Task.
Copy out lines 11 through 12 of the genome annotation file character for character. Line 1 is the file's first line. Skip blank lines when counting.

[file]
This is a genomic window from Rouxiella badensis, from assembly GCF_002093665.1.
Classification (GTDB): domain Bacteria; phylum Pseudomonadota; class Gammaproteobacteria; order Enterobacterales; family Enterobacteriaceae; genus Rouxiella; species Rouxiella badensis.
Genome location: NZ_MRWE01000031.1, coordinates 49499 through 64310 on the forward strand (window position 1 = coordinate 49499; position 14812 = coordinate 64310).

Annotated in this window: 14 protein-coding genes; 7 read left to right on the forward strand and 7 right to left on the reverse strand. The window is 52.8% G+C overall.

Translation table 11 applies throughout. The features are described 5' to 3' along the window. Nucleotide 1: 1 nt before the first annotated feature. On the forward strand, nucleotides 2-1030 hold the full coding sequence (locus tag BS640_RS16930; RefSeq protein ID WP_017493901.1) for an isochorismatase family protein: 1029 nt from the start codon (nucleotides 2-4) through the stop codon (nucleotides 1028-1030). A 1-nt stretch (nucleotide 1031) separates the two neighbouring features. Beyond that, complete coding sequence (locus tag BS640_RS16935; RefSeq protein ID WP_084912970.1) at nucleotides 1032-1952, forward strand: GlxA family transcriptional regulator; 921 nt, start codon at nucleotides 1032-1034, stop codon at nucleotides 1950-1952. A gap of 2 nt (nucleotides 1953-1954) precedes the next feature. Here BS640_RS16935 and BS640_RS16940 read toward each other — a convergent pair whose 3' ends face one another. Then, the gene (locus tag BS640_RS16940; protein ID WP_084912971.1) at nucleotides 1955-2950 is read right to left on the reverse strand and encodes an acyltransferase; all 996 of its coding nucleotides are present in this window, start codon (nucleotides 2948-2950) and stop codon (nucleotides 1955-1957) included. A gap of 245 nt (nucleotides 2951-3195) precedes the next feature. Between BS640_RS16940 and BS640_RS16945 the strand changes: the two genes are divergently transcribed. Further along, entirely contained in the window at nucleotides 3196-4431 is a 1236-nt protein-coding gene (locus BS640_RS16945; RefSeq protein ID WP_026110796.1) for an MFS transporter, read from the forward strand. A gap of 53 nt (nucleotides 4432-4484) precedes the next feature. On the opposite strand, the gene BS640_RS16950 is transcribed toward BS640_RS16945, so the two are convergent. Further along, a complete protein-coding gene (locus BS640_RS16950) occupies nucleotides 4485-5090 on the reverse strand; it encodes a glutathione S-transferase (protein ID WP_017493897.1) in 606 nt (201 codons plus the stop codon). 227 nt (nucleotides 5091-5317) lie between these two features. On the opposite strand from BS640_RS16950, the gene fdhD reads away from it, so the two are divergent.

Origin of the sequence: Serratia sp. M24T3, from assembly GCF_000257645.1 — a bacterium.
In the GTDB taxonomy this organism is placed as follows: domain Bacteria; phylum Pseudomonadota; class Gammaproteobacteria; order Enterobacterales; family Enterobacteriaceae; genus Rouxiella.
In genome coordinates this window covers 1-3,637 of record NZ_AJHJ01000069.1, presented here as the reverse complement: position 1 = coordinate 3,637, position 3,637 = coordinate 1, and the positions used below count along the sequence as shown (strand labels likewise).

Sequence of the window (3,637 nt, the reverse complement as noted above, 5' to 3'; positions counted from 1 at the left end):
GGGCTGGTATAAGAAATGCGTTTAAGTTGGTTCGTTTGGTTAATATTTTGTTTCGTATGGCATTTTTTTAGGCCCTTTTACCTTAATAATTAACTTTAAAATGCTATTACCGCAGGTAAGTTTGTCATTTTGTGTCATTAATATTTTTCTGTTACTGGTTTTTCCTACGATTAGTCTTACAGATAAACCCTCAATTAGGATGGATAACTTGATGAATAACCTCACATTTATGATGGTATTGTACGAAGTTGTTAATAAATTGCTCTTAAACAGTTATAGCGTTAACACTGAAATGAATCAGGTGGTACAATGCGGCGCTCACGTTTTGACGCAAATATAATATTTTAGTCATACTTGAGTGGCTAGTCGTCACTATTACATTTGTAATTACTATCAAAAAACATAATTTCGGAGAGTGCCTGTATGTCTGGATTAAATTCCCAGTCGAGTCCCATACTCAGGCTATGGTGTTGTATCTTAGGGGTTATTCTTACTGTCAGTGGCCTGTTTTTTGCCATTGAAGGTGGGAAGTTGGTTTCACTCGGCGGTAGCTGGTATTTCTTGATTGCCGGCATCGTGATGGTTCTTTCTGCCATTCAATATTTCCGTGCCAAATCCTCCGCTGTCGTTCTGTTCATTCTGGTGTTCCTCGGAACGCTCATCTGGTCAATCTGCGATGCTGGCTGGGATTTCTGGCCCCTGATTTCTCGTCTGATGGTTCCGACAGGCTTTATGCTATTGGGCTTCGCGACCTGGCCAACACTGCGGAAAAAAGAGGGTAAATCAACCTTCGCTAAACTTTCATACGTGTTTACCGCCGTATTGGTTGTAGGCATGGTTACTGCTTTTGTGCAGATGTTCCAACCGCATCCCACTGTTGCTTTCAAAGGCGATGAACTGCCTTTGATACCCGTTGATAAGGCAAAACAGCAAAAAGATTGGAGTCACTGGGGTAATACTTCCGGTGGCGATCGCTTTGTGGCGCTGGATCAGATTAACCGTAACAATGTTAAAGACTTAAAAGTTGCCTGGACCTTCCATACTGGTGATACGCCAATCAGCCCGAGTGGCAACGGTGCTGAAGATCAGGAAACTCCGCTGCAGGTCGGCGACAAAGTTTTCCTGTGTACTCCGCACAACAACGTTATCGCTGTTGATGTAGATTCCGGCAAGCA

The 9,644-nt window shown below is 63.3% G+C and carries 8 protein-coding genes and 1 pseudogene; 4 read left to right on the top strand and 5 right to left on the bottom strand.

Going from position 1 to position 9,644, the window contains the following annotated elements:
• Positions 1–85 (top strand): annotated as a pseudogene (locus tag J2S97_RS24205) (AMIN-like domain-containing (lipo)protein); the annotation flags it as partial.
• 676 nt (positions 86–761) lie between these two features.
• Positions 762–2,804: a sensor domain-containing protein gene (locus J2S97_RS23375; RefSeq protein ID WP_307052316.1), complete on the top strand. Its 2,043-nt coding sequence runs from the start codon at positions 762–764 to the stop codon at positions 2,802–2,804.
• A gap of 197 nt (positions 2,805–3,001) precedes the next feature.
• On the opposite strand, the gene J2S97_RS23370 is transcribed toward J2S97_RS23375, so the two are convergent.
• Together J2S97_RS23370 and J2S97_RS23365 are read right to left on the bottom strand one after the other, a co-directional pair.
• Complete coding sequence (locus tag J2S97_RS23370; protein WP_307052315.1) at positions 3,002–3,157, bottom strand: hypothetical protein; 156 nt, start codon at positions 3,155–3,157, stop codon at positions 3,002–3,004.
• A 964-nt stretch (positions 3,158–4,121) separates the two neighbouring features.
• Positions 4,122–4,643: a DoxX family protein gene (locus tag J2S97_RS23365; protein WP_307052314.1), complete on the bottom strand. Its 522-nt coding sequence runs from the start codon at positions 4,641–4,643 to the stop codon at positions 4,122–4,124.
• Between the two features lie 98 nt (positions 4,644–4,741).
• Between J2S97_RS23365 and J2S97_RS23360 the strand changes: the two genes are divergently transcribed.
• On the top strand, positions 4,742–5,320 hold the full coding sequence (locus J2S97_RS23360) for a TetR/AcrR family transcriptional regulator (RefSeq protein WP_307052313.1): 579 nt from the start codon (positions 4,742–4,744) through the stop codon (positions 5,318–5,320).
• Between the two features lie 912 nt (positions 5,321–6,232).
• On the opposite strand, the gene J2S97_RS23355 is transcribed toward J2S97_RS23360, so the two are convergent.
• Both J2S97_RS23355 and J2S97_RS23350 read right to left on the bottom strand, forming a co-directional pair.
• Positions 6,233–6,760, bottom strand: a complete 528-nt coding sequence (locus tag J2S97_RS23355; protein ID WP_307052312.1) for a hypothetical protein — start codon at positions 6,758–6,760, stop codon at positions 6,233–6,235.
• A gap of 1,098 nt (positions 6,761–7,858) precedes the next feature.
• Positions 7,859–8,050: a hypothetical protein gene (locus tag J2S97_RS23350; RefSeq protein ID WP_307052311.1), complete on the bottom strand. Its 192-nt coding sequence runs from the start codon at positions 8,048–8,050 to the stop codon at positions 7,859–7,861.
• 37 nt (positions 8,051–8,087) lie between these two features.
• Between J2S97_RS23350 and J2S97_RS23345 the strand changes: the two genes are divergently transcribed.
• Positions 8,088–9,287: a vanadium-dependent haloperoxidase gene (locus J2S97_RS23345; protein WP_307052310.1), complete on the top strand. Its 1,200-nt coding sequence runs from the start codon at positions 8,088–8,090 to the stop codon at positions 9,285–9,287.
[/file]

The 9,644-nt window shown below is 63.3% G+C and carries 8 protein-coding genes and 1 pseudogene; 4 read left to right on the top strand and 5 right to left on the bottom strand.

Going from position 1 to position 9,644, the window contains the following annotated elements: